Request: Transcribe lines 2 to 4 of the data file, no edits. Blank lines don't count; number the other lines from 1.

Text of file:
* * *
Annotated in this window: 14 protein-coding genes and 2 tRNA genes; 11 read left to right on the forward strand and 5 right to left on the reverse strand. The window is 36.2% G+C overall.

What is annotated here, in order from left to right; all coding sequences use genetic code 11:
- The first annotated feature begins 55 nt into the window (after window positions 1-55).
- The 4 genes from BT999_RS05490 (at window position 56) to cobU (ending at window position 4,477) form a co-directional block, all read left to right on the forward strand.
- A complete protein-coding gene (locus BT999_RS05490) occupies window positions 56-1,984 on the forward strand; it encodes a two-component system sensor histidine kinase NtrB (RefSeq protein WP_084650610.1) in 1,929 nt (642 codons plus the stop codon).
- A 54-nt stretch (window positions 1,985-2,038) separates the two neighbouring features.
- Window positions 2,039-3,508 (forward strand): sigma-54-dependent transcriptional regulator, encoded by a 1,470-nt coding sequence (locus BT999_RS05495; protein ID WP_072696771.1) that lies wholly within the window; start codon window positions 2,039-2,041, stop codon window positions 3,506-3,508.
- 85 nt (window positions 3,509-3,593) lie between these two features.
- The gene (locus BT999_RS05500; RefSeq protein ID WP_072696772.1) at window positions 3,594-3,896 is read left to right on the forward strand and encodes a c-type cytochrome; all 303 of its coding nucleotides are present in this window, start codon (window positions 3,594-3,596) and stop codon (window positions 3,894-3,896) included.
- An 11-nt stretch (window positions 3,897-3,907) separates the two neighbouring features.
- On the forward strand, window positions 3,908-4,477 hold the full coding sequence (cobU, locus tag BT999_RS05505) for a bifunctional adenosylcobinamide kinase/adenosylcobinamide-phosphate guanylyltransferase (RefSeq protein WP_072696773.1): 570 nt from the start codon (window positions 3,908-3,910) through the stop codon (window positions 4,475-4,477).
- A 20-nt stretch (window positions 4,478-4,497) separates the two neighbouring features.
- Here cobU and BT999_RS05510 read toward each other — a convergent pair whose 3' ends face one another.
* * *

What is annotated here, in order from left to right; all coding sequences use genetic code 11:
- The first annotated feature begins 55 nt into the window (after window positions 1-55).
- The 4 genes from BT999_RS05490 (at window position 56) to cobU (ending at window position 4,477) form a co-directional block, all read left to right on the forward strand.